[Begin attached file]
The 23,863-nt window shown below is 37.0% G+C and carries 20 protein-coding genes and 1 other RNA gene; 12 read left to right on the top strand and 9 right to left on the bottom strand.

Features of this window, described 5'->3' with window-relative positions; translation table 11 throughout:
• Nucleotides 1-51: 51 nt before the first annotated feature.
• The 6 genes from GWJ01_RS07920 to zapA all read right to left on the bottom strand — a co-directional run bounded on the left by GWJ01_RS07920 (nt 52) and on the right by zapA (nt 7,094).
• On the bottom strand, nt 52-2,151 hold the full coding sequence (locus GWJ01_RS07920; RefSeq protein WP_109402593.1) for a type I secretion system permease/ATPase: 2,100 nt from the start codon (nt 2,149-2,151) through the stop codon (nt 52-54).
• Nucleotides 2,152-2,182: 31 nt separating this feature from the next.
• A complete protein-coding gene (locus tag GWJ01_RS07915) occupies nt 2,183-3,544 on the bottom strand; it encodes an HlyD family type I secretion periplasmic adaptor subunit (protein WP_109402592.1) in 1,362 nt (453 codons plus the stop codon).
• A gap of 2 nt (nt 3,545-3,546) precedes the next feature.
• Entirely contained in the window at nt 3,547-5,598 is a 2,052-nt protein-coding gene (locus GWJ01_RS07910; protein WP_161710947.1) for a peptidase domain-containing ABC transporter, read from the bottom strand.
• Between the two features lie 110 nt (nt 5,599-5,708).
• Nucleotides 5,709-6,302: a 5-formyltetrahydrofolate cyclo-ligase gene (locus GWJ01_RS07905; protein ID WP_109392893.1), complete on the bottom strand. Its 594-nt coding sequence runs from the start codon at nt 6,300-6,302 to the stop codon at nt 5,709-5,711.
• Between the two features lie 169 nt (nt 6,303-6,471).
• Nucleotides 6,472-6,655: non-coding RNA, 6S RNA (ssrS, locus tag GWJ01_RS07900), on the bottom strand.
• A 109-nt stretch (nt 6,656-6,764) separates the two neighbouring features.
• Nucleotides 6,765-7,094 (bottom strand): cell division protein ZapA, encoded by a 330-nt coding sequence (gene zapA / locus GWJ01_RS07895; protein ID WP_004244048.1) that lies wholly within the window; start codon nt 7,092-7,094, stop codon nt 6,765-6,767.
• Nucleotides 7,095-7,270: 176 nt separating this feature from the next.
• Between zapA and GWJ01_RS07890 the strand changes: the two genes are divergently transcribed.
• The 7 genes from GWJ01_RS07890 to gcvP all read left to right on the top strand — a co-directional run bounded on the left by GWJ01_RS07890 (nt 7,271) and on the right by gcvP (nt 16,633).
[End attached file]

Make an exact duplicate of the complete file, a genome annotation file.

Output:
The 23,863-nt window shown below is 37.0% G+C and carries 20 protein-coding genes and 1 other RNA gene; 12 read left to right on the top strand and 9 right to left on the bottom strand.

Features of this window, described 5'->3' with window-relative positions; translation table 11 throughout:
• Nucleotides 1-51: 51 nt before the first annotated feature.
• The 6 genes from GWJ01_RS07920 to zapA all read right to left on the bottom strand — a co-directional run bounded on the left by GWJ01_RS07920 (nt 52) and on the right by zapA (nt 7,094).
• On the bottom strand, nt 52-2,151 hold the full coding sequence (locus GWJ01_RS07920; RefSeq protein WP_109402593.1) for a type I secretion system permease/ATPase: 2,100 nt from the start codon (nt 2,149-2,151) through the stop codon (nt 52-54).
• Nucleotides 2,152-2,182: 31 nt separating this feature from the next.
• A complete protein-coding gene (locus tag GWJ01_RS07915) occupies nt 2,183-3,544 on the bottom strand; it encodes an HlyD family type I secretion periplasmic adaptor subunit (protein WP_109402592.1) in 1,362 nt (453 codons plus the stop codon).
• A gap of 2 nt (nt 3,545-3,546) precedes the next feature.
• Entirely contained in the window at nt 3,547-5,598 is a 2,052-nt protein-coding gene (locus GWJ01_RS07910; protein WP_161710947.1) for a peptidase domain-containing ABC transporter, read from the bottom strand.
• Between the two features lie 110 nt (nt 5,599-5,708).
• Nucleotides 5,709-6,302: a 5-formyltetrahydrofolate cyclo-ligase gene (locus GWJ01_RS07905; protein ID WP_109392893.1), complete on the bottom strand. Its 594-nt coding sequence runs from the start codon at nt 6,300-6,302 to the stop codon at nt 5,709-5,711.
• Between the two features lie 169 nt (nt 6,303-6,471).
• Nucleotides 6,472-6,655: non-coding RNA, 6S RNA (ssrS, locus tag GWJ01_RS07900), on the bottom strand.
• A 109-nt stretch (nt 6,656-6,764) separates the two neighbouring features.
• Nucleotides 6,765-7,094 (bottom strand): cell division protein ZapA, encoded by a 330-nt coding sequence (gene zapA / locus GWJ01_RS07895; protein ID WP_004244048.1) that lies wholly within the window; start codon nt 7,092-7,094, stop codon nt 6,765-6,767.
• Nucleotides 7,095-7,270: 176 nt separating this feature from the next.
• Between zapA and GWJ01_RS07890 the strand changes: the two genes are divergently transcribed.
• The 7 genes from GWJ01_RS07890 to gcvP all read left to right on the top strand — a co-directional run bounded on the left by GWJ01_RS07890 (nt 7,271) and on the right by gcvP (nt 16,633).